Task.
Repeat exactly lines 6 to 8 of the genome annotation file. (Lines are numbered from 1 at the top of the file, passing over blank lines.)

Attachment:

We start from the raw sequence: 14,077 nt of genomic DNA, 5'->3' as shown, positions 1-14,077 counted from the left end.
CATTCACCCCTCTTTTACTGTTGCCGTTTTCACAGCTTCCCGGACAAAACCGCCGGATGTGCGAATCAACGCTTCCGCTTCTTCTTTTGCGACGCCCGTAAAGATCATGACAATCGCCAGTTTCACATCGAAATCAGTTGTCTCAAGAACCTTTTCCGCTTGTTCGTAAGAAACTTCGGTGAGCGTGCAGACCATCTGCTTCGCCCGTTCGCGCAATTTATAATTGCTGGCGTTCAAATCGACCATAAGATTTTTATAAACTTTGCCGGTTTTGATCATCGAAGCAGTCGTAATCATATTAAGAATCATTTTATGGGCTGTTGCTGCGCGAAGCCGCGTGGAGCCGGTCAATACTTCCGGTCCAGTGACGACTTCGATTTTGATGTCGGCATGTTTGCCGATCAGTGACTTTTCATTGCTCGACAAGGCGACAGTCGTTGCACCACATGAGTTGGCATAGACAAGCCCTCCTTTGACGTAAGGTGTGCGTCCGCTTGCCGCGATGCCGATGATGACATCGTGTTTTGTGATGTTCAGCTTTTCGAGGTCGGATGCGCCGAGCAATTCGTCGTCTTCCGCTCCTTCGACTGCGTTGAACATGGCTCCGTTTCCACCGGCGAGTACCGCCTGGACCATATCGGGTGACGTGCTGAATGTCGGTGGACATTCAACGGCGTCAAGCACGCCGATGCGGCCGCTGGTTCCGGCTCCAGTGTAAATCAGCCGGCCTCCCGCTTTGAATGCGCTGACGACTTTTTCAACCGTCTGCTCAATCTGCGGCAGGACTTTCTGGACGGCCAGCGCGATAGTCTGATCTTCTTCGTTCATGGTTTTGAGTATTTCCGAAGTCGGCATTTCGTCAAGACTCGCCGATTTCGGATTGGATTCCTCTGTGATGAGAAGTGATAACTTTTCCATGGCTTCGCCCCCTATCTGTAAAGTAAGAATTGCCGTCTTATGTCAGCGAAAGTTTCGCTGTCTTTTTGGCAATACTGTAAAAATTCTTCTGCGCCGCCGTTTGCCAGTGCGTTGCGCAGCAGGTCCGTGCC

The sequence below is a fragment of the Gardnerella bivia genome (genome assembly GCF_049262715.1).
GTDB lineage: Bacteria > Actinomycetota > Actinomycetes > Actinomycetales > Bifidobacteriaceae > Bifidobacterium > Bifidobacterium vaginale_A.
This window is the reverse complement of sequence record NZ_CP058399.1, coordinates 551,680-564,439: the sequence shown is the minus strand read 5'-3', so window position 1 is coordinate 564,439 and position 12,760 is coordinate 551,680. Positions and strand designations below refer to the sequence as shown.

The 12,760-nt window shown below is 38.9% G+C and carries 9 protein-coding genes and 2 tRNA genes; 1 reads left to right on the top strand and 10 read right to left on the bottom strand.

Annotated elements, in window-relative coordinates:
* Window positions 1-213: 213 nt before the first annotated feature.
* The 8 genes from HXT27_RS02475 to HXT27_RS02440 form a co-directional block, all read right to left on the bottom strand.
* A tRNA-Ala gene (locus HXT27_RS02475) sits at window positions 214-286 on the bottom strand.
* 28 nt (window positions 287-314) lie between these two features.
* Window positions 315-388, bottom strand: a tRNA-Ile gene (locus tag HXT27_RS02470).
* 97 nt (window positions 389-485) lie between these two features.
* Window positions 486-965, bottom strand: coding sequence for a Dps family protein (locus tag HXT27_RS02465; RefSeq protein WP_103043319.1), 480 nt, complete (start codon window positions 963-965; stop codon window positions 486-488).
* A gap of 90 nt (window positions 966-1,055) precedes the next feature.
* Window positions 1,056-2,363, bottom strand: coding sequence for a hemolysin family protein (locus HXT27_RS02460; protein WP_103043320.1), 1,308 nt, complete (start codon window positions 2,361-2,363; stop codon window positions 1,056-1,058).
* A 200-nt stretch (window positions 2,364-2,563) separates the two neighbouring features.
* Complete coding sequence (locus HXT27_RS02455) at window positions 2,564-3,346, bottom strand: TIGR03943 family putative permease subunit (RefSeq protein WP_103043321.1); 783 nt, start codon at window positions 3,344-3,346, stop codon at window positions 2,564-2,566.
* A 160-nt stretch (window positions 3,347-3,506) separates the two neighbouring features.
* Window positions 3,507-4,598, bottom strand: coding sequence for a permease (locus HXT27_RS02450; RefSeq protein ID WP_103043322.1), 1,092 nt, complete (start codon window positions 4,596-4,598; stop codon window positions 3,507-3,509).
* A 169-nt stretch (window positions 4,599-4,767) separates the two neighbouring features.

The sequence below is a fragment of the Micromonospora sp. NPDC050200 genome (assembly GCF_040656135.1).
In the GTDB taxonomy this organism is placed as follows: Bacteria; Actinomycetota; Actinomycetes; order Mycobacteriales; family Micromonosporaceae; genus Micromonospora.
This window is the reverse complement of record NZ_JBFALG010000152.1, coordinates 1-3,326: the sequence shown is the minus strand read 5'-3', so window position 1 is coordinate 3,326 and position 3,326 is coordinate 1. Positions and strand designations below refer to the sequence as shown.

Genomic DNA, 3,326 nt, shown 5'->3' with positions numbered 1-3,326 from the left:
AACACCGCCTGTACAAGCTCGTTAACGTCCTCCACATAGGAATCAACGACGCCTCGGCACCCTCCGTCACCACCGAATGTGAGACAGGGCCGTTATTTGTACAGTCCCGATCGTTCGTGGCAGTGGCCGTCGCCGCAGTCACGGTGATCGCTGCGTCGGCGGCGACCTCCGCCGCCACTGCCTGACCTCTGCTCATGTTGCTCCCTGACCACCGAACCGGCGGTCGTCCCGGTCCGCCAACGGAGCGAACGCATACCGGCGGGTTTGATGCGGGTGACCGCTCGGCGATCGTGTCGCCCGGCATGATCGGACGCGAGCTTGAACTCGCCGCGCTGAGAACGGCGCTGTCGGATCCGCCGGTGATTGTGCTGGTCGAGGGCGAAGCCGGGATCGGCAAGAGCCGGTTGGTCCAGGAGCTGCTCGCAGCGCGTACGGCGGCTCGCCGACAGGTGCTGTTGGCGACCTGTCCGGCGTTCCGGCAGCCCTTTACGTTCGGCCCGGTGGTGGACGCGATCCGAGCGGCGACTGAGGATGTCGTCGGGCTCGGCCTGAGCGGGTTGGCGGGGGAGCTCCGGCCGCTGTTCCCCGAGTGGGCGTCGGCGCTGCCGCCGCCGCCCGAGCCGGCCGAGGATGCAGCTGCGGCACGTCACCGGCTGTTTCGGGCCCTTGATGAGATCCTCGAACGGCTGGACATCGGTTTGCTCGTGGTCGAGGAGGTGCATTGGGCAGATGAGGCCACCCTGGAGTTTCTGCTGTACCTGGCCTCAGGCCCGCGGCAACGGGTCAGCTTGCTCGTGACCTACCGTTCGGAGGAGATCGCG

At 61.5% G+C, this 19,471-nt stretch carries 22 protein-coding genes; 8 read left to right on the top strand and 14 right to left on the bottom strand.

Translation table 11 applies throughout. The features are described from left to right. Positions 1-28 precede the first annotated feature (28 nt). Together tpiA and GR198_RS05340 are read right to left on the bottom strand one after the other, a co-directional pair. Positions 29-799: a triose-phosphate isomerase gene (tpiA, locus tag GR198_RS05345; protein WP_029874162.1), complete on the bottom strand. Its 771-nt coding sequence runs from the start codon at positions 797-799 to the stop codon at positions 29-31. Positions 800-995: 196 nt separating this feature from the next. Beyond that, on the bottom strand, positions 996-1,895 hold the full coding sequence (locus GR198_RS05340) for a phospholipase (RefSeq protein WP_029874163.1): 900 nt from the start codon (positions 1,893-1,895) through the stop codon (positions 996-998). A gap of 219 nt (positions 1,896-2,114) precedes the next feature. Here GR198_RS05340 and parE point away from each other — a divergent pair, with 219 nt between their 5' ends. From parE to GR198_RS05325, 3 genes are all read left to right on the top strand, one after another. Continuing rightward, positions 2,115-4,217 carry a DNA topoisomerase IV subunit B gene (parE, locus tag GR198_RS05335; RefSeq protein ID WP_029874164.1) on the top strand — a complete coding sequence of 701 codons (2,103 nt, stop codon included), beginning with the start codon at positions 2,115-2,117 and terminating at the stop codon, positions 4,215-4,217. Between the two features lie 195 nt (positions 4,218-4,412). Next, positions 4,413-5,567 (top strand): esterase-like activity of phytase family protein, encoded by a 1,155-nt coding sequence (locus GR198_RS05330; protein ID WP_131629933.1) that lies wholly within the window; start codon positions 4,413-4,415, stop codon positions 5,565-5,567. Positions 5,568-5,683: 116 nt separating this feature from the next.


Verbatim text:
The 12,760-nt window shown below is 38.9% G+C and carries 9 protein-coding genes and 2 tRNA genes; 1 reads left to right on the top strand and 10 read right to left on the bottom strand.

Annotated elements, in window-relative coordinates:
* Window positions 1-213: 213 nt before the first annotated feature.